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High to Host "Races, Chases, and Classy Chassis: Cars on Screen" Film Series

ATLANTA, April 6, 2010 – The High Museum of Art will present the film series “Races, Chases, and Classy Chassis: Cars on Screen” from Friday, April 23, through Friday, May 28. With classics such as “Goldfinger” and “American Graffiti,” the series features six films that celebrate the beauty and power of the automobile through the cinematic experience. This series is presented in coordination with “The Allure of the Automobile” exhibition, on display at the High through June 20, 2010.

“The automobile and motion pictures have parallel histories – both came into use during the early 20th century and became enormously powerful and influential American industries. So it’s no surprise that cars play a major role in movies – from the chaotic car chases of the Keystone Kops to the devotion of an entire genre – road movies – to episodic automobile adventures,” said Linda Dubler, curator of media arts at the High. “This program of six car-centric films, ‘Races, Chases, and Classy Chassis,’ is closely coordinated with the automobile exhibition but don’t for a moment think that these movies are anything less than superb entertainments in their own right. It will be a treat to revisit these classics on the big screen – particularly on the really big screen that will be erected on the Sifly Piazza for the free outdoor screenings of ‘Goldfinger’ and ‘American Graffiti.”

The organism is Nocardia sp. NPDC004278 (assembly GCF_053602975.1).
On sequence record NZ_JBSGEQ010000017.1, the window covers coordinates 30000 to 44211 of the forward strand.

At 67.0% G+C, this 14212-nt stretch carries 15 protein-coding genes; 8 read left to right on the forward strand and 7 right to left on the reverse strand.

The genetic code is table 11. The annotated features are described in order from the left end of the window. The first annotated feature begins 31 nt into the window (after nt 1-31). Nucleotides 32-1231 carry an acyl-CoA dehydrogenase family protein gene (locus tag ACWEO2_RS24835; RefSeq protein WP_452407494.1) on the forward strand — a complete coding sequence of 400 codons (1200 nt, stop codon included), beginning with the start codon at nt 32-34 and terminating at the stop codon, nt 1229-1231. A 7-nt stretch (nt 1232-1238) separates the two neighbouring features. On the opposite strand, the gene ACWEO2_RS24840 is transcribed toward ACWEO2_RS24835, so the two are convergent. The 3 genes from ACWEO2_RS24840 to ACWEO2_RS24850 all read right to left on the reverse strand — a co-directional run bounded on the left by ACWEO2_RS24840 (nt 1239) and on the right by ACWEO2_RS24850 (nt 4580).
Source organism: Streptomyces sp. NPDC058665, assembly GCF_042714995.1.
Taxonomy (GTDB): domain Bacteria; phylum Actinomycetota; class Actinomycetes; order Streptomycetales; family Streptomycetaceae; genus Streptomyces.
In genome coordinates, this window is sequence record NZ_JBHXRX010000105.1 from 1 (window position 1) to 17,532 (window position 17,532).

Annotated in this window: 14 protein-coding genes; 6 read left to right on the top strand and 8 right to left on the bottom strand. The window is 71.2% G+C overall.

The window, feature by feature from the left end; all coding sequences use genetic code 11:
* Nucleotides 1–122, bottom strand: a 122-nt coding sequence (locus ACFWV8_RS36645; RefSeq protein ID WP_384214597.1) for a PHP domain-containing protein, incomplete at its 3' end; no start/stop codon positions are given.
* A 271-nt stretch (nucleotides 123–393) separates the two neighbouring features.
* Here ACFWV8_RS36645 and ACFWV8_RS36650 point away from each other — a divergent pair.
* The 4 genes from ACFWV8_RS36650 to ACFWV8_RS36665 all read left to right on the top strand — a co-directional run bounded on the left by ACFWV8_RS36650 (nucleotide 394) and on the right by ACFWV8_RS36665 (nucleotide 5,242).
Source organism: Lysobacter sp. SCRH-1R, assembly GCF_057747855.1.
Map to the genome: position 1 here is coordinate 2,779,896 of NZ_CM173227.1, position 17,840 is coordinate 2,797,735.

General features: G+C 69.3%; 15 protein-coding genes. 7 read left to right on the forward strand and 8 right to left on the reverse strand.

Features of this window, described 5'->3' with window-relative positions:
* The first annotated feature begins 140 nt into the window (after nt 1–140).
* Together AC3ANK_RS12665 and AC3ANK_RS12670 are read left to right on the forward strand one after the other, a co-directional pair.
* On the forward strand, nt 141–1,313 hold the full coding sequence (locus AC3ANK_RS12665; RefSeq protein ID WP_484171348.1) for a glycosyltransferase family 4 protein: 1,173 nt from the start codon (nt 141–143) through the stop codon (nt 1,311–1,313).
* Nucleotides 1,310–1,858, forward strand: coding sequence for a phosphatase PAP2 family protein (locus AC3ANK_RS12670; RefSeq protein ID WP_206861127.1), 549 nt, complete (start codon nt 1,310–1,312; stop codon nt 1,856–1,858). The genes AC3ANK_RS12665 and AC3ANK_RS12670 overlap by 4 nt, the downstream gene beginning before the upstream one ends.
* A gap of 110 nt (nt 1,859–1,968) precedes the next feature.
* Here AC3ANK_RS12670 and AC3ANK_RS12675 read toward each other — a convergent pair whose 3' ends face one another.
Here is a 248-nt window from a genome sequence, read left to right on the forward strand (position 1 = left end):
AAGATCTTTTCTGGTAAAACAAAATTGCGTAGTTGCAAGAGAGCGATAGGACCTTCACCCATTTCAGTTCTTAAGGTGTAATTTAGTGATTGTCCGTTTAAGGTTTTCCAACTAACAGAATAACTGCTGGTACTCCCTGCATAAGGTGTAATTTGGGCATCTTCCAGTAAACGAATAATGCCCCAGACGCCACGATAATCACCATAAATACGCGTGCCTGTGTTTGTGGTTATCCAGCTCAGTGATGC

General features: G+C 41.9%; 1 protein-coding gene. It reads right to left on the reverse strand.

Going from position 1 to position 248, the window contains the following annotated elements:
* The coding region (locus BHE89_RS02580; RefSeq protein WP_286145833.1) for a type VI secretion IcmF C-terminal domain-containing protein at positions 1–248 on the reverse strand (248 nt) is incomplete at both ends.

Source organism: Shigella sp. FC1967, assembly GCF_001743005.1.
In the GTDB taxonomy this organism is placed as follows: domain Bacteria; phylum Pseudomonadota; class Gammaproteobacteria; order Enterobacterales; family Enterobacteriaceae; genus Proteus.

The festival opens on Friday, April 23, with Francis Ford Coppola’s 1988 film “Tucker: The Man and His Dream.” Set in the 1940’s, this tribute to American automobile manufacturer Preston Tucker follows a man who strove to revolutionize the industry, but was brought down by the Big Three from Detroit and hired guns from Washington D.C. A Tucker Model 48 Torpedo, one of the most original Tucker models in existence, is included in “The Allure of the Automobile,” on loan from the Cofer Collection in Tucker, Georgia.

The classic 1964 film “Goldfinger,” presented on Friday, April 30, pits star Sean Connery as the infamous 007 British spy James Bond against Auric Goldinger, a sinister gold bullion dealer. Equipped with an Aston Martin including features such as machine guns, oil slick, smoke screens, and a passenger ejector seat, Bond must prevent the villain from detonating a nuclear bomb in Fort Knox. On display in “The Allure of the Automobile” is a 1961 Aston Martin DB4GT Zagato, a limited-production Gran Turismo that raced competitively. This film is featured as an outdoor screening at 9 p.m. on Sifly Plaza and is free to the public. In the event of rain, film will be shown in the Rich Theatre.

On Friday, May 7, the series continues with “Ronin,” an entertaining espionage thriller starring Robert De Niro and Jean Reno. In this John Frankenheimer film, a group of mercenaries are assembled for a mysterious mission of stealing a metal case and its unknown contents. With a convoluted yet satisfying plot, this film celebrates the art of the car chase while the story takes on some twists of its own.

Frank Capra’s “It Happened One Night” pairs the star talent of Clark Gable with the whip-smart actress Claudette Colbert in this witty and risqué screwball comedy on Friday, May 14. On an all-night bus trip from Miami to New York, complications ensue and the duo—a newspaper man with the hopes of reclaiming his job and a spoiled rich girl trying to escape her controlling father—must resort to hitching a ride. Clark Gable was the previous owner of two of the cars on view in “The Allure of the Automobile” exhibition.